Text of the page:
Katherine Hunnicutt of Woodridge was chosen to write a review with Dave Wilson last week.
Despite the considerable charms of Paul Rudd and enough interesting questions for three movies, Wanderlust never worked up more than a passing desire in this reviewer. In fact, the overabundance of shallowly developed ideas is probably what contributed heavily to its tendency to fall flat.
The beginning was catchy enough, with Paul Rudd and Jennifer Aniston playing a couple of professionals in Manhattan whose dream of owning property in the Big Apple is finally fulfilled, and then quickly dashed on the rocks of unemployment.
Homeless and jobless, the pair decamps to stay with Rudd's obnoxious brother in Atlanta. The long car ride is filled with realistic bickering alternated with the boredom and goofy radio singalongs that road trips always seem to engender.
Desperate for a break, they stop at a bed and breakfast that turns out to be an “intentional community” (commune) full of remarkably well-dressed wacky vegan hippies, ready to support Rudd and Aniston in their hour of emotional need. After a rejuvenating night, the couple continues on its way to the brother's house in Atlanta, where he owns a small business and promises to employ Rudd's character.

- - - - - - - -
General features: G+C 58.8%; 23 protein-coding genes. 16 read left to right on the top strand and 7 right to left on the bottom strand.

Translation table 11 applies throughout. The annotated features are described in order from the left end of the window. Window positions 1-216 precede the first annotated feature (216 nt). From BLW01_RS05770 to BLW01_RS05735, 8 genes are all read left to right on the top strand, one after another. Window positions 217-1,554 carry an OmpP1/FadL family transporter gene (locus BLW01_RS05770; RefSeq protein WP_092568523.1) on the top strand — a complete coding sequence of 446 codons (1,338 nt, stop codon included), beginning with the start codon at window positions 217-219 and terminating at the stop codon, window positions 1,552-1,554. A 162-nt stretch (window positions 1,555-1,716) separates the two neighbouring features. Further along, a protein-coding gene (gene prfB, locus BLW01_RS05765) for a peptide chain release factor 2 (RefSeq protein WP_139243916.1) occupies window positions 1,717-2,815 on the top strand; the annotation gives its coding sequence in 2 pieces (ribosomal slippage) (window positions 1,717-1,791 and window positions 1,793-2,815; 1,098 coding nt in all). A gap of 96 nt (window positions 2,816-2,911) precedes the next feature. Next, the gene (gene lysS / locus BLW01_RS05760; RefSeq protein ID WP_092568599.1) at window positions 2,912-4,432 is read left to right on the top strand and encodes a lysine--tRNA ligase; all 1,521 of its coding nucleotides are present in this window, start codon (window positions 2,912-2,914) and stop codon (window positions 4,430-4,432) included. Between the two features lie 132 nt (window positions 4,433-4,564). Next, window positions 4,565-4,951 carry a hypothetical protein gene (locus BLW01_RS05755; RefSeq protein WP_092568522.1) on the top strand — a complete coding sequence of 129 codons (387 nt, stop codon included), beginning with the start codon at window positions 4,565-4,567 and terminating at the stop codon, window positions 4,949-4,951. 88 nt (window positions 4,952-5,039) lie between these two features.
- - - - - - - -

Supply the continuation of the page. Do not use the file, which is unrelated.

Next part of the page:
Of course, the brother is a jerk and a bully, with a miserable wife who self-medicates with booze, and a son faithfully following in his father's rude footsteps. The job he offers Rudd is lowly data entry.
Unsurprisingly, our heroes decide to return to greener pastures of the intentional community of Elysium. Also unsurprisingly, life there is not as idyllic as it seemed from the perspective of an overnight stay.
At this point, the film abandons all pretenses of maturity and depth and dives headfirst into the shallow end of raunchy gross-out jokes, totally losing its narrative focus and becoming, quite frankly, boring. This is a shame, because the questions of what people do when their lives are turned upside down; how to balance making a living with having a life; and renegotiating a relationship when you leave behind the rules you thought you had to follow, are fascinating and the answers are frequently very funny. Too bad the filmmakers decided to focus on all the different ways to say “dick” in a condescending Southern accent instead.
Aiming to be both a teen sex comedy and an adult rom-com, Wanderlust hits neither target, but lands on sitcom laughs instead.